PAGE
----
“For most states, it’s simply a matter of adjusting the eligibilities to match MAP-21,” Loh said. “In many states, it’s business as usual – with less money, of course.” Transportation Alternatives suffered a roughly 33 percent cut in funding in the transition from TE.
“Some states have more work to do than others on refreshing their programs,” she added.
The only states that don’t have any such program, Loh said, are Alaska, Arkansas, Idaho, Kentucky and Oklahoma.
That’s not to say that states with existing programs see this as an easy task. Michigan already has a fairly sophisticated grant process, but Amber Thelen, Transportation Alternatives manager at MDOT, says, “Time isn’t on our side.”
“We only have two years — and really, within year and a half, we need to show progress,” Thelen said. “It’s tough that we have two years of funding and we had to make a lot of changes – everything from the website, to our online application — because we now had to include Safe Routes to School in that… That was a big hurdle for us to overcome.”
Thelen said it’s a challenge to create a new program and still get projects approved in time for the 2013 construction season.
There’s no guidance in the bill about how these grant processes should run. States could select two years’ worth of projects in one round or have several rounds. Michigan will continue to use a rolling application system. Utah will do one round, with applications due in January.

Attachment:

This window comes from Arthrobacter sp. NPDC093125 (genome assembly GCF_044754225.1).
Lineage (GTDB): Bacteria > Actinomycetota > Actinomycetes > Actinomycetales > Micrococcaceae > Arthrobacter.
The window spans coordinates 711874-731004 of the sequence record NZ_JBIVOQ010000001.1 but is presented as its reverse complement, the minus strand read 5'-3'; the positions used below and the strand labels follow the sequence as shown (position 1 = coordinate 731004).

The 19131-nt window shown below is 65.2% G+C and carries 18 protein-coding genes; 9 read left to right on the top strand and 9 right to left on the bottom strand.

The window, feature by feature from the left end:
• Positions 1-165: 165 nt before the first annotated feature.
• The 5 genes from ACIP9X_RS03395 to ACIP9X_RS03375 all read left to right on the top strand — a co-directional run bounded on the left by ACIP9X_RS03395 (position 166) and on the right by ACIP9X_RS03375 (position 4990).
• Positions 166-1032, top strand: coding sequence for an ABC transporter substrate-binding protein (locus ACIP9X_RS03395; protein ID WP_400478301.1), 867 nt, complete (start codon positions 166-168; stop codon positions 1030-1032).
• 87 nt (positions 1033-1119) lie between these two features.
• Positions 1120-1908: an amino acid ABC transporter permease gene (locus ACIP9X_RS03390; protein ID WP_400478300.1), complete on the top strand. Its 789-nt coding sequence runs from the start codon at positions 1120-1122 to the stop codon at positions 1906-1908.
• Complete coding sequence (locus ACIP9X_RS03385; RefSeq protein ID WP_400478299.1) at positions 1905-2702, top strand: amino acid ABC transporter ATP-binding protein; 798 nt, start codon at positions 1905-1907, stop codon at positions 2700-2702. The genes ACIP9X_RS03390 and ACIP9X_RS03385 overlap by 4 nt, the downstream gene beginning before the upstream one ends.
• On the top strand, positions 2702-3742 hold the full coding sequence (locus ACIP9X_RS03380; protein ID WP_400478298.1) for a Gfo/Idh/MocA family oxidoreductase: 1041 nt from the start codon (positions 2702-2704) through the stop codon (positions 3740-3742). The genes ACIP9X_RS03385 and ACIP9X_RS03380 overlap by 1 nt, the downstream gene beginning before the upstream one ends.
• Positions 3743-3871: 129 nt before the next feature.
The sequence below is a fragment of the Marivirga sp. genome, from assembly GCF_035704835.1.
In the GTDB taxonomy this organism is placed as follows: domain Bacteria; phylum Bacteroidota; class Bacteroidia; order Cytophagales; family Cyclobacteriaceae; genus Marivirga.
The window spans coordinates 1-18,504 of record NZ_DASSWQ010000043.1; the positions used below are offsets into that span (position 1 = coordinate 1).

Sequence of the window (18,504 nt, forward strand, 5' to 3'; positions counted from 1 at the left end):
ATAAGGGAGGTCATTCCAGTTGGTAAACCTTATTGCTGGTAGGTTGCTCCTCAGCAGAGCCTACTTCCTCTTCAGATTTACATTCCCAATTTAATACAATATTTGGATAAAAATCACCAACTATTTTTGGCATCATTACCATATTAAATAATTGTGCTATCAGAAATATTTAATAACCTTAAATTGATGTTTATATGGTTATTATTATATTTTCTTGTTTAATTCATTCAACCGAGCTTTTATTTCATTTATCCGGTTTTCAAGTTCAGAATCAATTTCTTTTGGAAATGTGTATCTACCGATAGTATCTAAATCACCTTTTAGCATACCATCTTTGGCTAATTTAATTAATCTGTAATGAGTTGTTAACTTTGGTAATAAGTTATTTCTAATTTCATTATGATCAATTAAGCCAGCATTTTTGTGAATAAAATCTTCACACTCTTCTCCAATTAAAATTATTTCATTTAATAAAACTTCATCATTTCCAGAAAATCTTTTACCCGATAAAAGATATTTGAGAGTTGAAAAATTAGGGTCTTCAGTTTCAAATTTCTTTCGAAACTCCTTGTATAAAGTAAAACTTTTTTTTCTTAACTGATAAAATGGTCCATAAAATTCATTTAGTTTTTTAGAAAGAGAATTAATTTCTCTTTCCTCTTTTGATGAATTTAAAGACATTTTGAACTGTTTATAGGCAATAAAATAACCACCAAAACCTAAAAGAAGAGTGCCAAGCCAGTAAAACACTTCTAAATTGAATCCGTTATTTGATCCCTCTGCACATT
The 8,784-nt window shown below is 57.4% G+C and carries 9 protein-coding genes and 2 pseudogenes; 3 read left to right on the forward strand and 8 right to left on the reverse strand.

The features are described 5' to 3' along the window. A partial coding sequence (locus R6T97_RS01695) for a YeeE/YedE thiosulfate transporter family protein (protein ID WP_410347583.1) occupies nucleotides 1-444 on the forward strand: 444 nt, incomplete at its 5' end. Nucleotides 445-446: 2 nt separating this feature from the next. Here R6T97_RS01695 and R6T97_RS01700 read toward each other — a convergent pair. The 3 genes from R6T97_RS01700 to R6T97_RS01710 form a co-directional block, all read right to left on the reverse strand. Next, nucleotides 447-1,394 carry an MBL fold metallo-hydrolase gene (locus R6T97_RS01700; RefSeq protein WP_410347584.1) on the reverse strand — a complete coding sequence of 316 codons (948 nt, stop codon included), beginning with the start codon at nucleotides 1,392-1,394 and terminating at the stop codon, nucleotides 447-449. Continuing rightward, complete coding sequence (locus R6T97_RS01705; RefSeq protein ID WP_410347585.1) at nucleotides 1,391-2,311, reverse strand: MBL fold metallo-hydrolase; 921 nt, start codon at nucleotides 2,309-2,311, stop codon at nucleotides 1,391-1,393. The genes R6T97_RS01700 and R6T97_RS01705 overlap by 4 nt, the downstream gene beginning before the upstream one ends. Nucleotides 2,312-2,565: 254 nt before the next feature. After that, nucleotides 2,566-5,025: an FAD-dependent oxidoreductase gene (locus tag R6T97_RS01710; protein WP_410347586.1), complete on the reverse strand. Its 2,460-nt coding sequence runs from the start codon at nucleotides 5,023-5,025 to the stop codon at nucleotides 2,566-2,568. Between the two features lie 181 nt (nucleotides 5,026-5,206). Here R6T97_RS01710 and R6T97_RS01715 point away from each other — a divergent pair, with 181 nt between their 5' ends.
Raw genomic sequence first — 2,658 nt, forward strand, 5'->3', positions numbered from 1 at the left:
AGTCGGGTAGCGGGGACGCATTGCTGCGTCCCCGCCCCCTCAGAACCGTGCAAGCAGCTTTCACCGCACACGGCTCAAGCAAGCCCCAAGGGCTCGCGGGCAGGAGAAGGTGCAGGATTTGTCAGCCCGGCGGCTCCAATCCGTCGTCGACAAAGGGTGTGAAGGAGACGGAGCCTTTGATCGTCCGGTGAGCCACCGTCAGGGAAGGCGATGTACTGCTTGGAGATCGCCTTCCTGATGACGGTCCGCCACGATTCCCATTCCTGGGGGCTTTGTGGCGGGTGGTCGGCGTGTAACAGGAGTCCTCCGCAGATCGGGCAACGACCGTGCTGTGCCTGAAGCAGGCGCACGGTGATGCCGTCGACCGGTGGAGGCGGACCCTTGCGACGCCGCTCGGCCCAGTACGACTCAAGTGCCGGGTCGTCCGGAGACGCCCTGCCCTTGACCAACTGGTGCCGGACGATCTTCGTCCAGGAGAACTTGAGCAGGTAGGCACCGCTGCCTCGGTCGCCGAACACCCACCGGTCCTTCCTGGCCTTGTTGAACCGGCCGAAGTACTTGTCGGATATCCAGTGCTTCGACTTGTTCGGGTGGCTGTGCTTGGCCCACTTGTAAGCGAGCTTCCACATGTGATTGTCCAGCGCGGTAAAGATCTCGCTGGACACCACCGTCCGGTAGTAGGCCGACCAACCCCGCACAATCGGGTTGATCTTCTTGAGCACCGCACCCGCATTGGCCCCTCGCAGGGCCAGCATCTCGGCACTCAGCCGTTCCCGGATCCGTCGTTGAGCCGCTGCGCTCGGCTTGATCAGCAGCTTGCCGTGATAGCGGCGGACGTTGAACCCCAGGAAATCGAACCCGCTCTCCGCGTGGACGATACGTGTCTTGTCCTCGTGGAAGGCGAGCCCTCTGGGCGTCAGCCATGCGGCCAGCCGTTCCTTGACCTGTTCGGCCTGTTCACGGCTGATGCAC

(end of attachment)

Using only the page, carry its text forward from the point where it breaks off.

There are also no rules about how to select projects, aside from the eligibilities listed in MAP-21. In some states, decisions are made by a commission appointed by the governor. Other states assemble advisory committees of experts and stakeholders to determine the best projects. Others just do an internal review within the DOT.
The National Transportation Enhancements Clearinghouse has made available some best practices on project selection [PDF]. North Carolina’s system asks a number of questions of bicycle and pedestrian projects, including everything from construction cost to how much right-of-way is already secured to “Access to Transit/School/CBD/High Density Residential/Commercial Area/Park,” and so on. (Head to the “Prioritization 2.0 Results” on the NCDOT website for a spreadsheet of project scoring for highways, transit, and bike/ped.)
Some states are still working on getting SAFETEA-LU money out the door, and the next year will be a complicated mish-mash of new and old systems and new and old money.
A Thousand Cuts